Today, 93% more of the world population lives in countries with a larger aging population compared to 50 years ago. Obviously, almost all countries around the world are aging. This is due to the decline in fertility rate and the increase in life expectancy, both of which are the natural results of economic growth, social development and technological progress. In other words, as a country develops, the country’s population will inevitably age.
So, why is China's aging population a cause of concern? It is simple – China is aging much faster than most Western countries. In 2020, China’s old-age dependency ratio (population aged 65 or more per 100 persons of working age or 15 to 64-year-olds) reached 17. The U.N. predicts that by 2060, this ratio in China will rapidly rise to 53, and thereafter will stagnate between 50 and 60. In the U.K., France, and Germany, this process (old-age dependency ratio increasing from 17 to 53) will take 140, 120, and 90 years, respectively.
In the U.S., the old-age dependency ratio will not even reach 53 before the 22nd century. However, compared to other Asian economies, China's population is aging at a slower pace. It will take only 20 to 30 years for the old-age dependency ratio in Taiwan and South Korea to increase from 17 to 53.
In Japan, the process will also take 40 years, the same as in China, but after that, Japan’s population will continue to age and the old-age dependency ratio will exceed 70. As we have seen, even if population aging may become a problem, its severity may be lower in China than in other Asian economies.
As the population ages, the economy will face a lack of workforce, which in turn will push up labor wages. As wages rise, factories will move to countries where labor is cheaper. This happened in Japan, South Korea, and Taiwan, and is now sluggishly happening in China again. But most factories continue to stay in China as they can still find enough workers. This is because today’s China still has many workers in the primary sector and they are gradually moving toward cities.
Agricultural employment accounts for a quarter of the total employment in China today, while the numbers in South Korea and Japan were both 13% when they were at similar development levels in 1994 or 1974 respectively. In fact, China's current agricultural employment is comparable to that of Burkina Faso, Egypt, or the Gambia. Due to this domestic immigration, the labor force in the industry and service sectors is growing at a rate of 1.1% per year, while the total labor force in China is declining.
The East Asian economies have the most serious “aging problem” partly because people in that part of the world have a longer life expectancy. This could also be an advantage in future competition, since in East Asia, people older than the working-age are still employable, which may not be the case in other parts of the world. Indeed, the elderly in East Asian economies are the healthiest in the world.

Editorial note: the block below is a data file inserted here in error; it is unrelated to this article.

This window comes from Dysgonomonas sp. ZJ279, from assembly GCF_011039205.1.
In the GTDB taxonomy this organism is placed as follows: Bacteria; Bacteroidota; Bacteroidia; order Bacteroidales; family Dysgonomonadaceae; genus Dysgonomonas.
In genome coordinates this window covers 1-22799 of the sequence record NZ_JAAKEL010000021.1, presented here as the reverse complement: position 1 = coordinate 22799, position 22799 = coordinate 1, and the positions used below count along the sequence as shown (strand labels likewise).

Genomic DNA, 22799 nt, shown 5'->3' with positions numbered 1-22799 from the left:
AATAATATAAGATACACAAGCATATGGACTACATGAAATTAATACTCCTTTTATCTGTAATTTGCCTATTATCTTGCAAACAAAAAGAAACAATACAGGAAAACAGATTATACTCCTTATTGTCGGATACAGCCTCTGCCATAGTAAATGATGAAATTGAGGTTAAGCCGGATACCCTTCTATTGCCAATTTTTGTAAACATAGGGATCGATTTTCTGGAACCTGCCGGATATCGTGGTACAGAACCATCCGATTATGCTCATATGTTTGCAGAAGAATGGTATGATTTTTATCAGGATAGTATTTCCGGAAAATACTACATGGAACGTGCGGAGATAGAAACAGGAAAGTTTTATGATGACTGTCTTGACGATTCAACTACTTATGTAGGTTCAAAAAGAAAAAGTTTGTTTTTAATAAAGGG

It may be surprising to many that the Chinese people's healthy life expectancy (the average lifespan for a person to live a healthy life, or “HALE”) is 2.5 years longer than the Americans’. However, compared with China's HALE, the retirement age is extremely low. In China, men retire at 60, and women at 55 or 50 years old.
Thus, men in China can expect to enjoy a healthy life of seven years after retirement, and female retirees can expect more than 17 years. The situation in Japan and South Korea is similar. But in Western countries, on average, the good years after retirement and before illness are much shorter – four years for men and six years for women.
This mismatch may be the reason why the pension problem in East Asia is much more prominent than in the West. Adjusting the retirement age in accordance with the ever-increasing life expectancy will alleviate the pension crisis in East Asia to a great extent. And to help increase the productivity of seniors, the Chinese government must also invest more in health care and lifelong education.
What’s more, humans will not be the only ones working in the future, as robots are rapidly replacing blue-collar workers, and artificial intelligence (AI) white-collar jobs. The density of robot workers (installed industrial robots per 10,000 employees) in China is even higher than that in France and Switzerland, but it is still only a quarter of that in South Korea and half of that in Japan. This also might be a key reason why South Korea has outperformed Japan economically in recent decades. When it comes to replication and production, humans cannot compare to robots or AI systems.
However, humans are more creative, adventurous, compassionate, artistic and entrepreneurial. They are also better at judging, experimenting, exploring and managing. In the future, China will need fewer people in factories and more in laboratories and start-ups. A workforce shortage will be very unlikely when China’s economy has enough robots or AI systems working.
To conclude, population aging is taking place much faster in China than in the West and thus might be a problem for China’s development. In the short term, the huge idle workforce in China’s primary sectors is still the main source of urban labor growth. In the long run, investing more in health care and lifelong education, raising the retirement age and employing more robots and AI systems will probably be the ultimate answer to the aging population problem.
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